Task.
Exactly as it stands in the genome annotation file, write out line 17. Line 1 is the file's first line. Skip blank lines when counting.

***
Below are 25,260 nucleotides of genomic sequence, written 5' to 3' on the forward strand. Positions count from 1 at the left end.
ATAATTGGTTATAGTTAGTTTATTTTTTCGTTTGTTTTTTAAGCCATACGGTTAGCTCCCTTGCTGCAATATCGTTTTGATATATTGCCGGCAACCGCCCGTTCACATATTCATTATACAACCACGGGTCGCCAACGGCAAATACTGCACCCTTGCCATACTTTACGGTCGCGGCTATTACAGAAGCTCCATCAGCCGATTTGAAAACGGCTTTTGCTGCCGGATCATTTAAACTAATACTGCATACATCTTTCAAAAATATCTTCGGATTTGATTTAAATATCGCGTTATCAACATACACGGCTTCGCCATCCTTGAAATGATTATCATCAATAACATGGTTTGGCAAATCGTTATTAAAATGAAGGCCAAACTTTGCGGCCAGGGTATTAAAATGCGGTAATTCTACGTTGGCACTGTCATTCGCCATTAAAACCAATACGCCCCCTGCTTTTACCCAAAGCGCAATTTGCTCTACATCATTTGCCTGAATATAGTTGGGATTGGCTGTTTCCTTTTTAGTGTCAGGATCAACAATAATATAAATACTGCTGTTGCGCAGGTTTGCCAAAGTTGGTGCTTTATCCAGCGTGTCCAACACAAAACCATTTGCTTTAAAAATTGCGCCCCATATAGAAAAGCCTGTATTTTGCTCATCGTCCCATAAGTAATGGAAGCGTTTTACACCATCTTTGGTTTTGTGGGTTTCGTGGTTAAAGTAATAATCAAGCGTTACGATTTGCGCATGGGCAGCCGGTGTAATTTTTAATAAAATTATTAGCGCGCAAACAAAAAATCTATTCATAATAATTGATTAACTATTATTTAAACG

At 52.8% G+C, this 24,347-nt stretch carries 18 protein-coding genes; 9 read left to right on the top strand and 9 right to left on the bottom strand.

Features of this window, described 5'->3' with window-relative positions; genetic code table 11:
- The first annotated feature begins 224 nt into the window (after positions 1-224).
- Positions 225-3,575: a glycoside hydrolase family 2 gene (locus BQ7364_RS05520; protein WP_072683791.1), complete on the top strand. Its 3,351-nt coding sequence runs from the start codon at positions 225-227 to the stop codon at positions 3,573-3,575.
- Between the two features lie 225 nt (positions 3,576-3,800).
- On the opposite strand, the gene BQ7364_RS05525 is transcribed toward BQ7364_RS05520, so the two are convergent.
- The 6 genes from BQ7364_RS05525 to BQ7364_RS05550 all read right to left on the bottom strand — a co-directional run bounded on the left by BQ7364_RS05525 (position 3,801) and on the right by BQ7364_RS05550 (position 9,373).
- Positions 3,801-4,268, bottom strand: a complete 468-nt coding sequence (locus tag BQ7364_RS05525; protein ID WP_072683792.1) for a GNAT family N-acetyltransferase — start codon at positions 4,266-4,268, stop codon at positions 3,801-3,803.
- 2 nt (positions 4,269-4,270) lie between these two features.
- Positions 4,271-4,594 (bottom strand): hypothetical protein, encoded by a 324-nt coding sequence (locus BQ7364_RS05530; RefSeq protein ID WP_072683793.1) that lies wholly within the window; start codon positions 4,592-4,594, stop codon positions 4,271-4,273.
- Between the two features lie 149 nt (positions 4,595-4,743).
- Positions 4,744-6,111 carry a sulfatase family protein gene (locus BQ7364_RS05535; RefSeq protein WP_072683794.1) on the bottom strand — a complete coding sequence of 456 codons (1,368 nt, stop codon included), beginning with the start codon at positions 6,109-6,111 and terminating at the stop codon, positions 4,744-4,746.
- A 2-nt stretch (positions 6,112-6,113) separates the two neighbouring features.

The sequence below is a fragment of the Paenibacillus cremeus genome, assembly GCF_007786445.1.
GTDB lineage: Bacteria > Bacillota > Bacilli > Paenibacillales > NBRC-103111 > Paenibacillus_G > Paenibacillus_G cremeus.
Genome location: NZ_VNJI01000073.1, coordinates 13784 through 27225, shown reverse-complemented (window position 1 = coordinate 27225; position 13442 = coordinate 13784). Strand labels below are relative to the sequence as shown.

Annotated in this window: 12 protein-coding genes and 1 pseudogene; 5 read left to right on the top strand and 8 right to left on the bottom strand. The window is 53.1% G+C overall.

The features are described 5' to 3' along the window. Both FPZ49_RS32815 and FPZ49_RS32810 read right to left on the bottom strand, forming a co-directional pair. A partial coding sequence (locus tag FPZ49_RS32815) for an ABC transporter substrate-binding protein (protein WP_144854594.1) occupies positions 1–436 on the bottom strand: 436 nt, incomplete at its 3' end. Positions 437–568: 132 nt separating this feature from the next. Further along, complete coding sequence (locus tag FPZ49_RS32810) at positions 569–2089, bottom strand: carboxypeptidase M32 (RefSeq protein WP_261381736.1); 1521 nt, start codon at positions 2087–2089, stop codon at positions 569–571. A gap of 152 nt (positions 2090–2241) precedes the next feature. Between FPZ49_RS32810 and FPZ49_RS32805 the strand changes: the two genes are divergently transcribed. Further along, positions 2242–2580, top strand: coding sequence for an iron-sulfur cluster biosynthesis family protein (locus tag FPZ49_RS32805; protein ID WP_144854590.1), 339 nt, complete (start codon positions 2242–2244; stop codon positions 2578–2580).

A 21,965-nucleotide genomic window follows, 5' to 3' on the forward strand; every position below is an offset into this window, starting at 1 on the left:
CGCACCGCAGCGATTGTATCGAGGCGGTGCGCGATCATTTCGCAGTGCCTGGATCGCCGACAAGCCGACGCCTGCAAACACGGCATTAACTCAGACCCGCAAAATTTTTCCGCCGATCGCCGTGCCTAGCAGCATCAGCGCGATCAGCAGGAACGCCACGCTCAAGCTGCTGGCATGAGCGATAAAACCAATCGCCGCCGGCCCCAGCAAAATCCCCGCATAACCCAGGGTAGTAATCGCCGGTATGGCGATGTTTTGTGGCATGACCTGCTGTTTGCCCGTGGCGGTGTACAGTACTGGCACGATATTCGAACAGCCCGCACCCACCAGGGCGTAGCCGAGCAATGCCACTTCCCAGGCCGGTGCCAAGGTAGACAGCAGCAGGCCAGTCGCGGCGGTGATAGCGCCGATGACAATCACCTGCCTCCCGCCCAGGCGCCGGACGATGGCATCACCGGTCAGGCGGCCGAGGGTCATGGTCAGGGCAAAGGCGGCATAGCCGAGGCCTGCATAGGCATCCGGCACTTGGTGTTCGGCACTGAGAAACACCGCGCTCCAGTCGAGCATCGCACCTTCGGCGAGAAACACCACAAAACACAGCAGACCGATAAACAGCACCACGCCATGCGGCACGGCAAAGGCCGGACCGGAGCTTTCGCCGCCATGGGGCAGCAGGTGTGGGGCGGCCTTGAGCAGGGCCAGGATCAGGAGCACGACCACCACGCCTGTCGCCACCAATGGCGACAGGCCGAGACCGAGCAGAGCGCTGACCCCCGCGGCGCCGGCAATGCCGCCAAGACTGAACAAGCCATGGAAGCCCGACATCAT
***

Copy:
GTDB lineage: Bacteria > Bacillota > Bacilli > Paenibacillales > NBRC-103111 > Paenibacillus_G > Paenibacillus_G cremeus.